Below, from a 1956 brochure. Cool idea to theme it as an outing in an Austin-Healey 100!
A sample of the 20 kitchen designs featured in the brochure:
The brothers Albert and Charles Mutschler started out working for the Nappanee Furniture Company around 1891, which they purchased in 1902. Initially awkardly named the Coppes, Zook & Mutschler Company, Inc. In 1913, the partnership was amicably dissolved the Mutschler Brothers went their own way. The company pioneered the use of porcelain-enamel on surfaces and "Porta-Bilt" cabinets which customers could install and also remove and take with them if they moved. After World War II, Mutschler Kitchens were marketed exclusively through specialty retailers. The rise of steel kitchen cabinets in the 1950's began to eat into their market, which was increasingly dominated by the steel companies in Youngstown, Ohio. In the 1960's, Mutschler responded by hiring furniture designer Paul McCobb who worked with aluminum extrusions, although this "Eurostyle" designs proved ahead of their time. The firm remained in the family until it was sold in 1969 to American Standard, then was absorbed into Triangle Pacific in 1974. The Nappanee plant stopped making cabinets in 1987, but continued to produce door and drawer fronts until 1993. Then it was all over.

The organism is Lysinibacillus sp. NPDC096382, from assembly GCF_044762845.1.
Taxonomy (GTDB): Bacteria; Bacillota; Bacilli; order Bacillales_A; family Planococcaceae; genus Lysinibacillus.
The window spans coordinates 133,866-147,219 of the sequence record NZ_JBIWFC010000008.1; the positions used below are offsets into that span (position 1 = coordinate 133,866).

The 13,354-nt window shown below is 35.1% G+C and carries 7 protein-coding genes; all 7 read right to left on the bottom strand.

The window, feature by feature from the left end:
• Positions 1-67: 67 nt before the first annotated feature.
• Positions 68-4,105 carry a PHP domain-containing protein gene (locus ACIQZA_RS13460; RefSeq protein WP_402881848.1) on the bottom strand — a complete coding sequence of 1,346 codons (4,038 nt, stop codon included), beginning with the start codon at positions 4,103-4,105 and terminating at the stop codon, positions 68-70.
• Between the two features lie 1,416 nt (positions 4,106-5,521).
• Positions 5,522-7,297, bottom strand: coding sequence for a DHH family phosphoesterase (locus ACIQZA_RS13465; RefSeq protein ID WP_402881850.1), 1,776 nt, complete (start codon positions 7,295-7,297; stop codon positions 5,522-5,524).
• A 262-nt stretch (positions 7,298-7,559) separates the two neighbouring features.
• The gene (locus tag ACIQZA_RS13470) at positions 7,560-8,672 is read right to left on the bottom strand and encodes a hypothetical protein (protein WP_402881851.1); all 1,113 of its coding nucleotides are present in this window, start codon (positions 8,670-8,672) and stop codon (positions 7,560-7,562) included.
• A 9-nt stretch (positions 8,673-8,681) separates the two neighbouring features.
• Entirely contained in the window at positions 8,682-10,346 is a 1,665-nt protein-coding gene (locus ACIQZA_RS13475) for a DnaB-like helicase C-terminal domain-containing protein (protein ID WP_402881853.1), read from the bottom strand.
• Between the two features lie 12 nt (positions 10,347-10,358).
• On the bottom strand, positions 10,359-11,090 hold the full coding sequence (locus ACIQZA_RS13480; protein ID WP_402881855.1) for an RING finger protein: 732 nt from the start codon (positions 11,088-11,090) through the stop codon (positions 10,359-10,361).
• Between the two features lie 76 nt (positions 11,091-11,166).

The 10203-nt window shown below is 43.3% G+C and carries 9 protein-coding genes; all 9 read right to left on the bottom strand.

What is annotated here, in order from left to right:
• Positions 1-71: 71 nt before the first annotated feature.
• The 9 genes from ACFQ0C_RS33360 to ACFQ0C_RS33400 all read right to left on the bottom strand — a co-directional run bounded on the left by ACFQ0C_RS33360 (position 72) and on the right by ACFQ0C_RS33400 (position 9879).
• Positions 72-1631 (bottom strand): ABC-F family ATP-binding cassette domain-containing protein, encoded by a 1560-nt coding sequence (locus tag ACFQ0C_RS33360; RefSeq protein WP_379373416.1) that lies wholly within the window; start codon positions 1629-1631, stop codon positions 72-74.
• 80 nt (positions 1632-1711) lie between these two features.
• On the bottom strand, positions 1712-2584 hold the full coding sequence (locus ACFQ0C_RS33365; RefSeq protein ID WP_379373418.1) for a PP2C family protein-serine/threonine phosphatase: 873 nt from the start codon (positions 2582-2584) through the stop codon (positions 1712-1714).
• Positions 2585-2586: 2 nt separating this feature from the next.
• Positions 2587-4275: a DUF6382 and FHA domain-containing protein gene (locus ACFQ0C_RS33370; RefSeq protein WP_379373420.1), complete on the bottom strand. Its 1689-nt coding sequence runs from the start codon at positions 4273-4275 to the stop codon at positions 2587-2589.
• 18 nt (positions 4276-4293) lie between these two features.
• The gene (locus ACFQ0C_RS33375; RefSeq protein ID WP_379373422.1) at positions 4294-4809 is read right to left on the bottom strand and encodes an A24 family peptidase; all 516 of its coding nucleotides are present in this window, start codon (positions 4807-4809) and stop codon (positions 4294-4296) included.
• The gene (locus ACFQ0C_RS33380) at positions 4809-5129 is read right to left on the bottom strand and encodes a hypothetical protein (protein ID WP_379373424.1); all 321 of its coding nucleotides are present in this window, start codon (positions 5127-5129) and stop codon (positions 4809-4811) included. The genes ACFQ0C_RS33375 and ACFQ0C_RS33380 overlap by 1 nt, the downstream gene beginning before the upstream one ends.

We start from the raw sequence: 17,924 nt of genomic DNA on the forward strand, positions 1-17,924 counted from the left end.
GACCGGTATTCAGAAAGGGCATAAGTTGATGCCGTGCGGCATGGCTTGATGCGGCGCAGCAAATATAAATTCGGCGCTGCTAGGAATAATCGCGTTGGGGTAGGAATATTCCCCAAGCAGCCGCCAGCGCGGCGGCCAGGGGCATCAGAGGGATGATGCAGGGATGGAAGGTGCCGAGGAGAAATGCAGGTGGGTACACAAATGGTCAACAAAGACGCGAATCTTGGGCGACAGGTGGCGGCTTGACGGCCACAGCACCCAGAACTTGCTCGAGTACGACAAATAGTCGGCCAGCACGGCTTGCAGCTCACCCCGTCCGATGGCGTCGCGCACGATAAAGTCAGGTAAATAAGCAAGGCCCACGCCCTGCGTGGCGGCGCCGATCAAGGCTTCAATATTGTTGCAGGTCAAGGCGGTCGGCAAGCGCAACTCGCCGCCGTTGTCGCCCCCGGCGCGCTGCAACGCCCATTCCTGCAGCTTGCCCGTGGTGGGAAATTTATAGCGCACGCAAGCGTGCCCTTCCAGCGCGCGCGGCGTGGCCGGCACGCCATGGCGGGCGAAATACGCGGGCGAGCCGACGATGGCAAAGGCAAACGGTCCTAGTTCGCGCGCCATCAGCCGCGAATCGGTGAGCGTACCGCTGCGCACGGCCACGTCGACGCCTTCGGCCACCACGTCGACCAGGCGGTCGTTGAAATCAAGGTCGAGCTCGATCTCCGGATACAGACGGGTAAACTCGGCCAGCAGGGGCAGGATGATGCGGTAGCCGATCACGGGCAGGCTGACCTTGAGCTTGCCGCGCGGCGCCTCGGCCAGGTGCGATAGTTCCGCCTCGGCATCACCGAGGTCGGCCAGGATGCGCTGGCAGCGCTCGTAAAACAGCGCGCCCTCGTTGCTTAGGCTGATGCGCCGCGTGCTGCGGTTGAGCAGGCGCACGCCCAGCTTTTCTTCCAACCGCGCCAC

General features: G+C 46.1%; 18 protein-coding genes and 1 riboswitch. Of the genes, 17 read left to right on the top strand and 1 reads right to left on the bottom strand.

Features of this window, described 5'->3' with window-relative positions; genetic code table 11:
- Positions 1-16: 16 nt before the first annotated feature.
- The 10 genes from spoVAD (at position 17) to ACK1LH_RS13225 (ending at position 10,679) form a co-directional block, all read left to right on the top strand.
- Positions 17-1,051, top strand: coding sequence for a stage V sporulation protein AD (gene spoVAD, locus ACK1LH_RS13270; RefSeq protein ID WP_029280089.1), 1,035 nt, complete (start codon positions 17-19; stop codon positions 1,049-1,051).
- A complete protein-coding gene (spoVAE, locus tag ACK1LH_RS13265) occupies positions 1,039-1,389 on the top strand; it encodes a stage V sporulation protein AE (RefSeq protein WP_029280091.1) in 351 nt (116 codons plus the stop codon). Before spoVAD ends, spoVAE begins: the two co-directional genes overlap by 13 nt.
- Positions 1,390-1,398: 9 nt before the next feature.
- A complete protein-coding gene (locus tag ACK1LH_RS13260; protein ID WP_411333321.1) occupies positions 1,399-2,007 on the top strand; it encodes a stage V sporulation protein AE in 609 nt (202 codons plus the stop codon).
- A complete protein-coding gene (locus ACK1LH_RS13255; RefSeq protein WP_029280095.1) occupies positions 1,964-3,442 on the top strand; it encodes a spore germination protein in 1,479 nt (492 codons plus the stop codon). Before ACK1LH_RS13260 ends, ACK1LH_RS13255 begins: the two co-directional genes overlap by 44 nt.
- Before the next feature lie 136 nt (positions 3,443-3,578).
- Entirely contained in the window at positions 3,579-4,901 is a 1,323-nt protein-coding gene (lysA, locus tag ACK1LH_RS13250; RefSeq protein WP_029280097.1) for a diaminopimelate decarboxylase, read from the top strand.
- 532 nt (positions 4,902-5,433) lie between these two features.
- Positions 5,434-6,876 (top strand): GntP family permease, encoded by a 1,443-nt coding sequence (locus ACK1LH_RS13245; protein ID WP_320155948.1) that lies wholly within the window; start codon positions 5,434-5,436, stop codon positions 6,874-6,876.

As an interesting sidebar, the brochure features the following:
This association was founded by Elwood E. Rice (1879-1958) "to immortalize the character and the achievements of great men who have built and are building the prestige of our country, as an inspiration and incentive to present and future generations." Judging from the 1914 ad below, it attracted some impressive organizations to its ranks. Rice's tombstone in Ohio is engraved with the four symbols in the crest above. Apparently, somewhere along the way, his emphases on strength, honour, quality and service fell out of favour with the corporate world.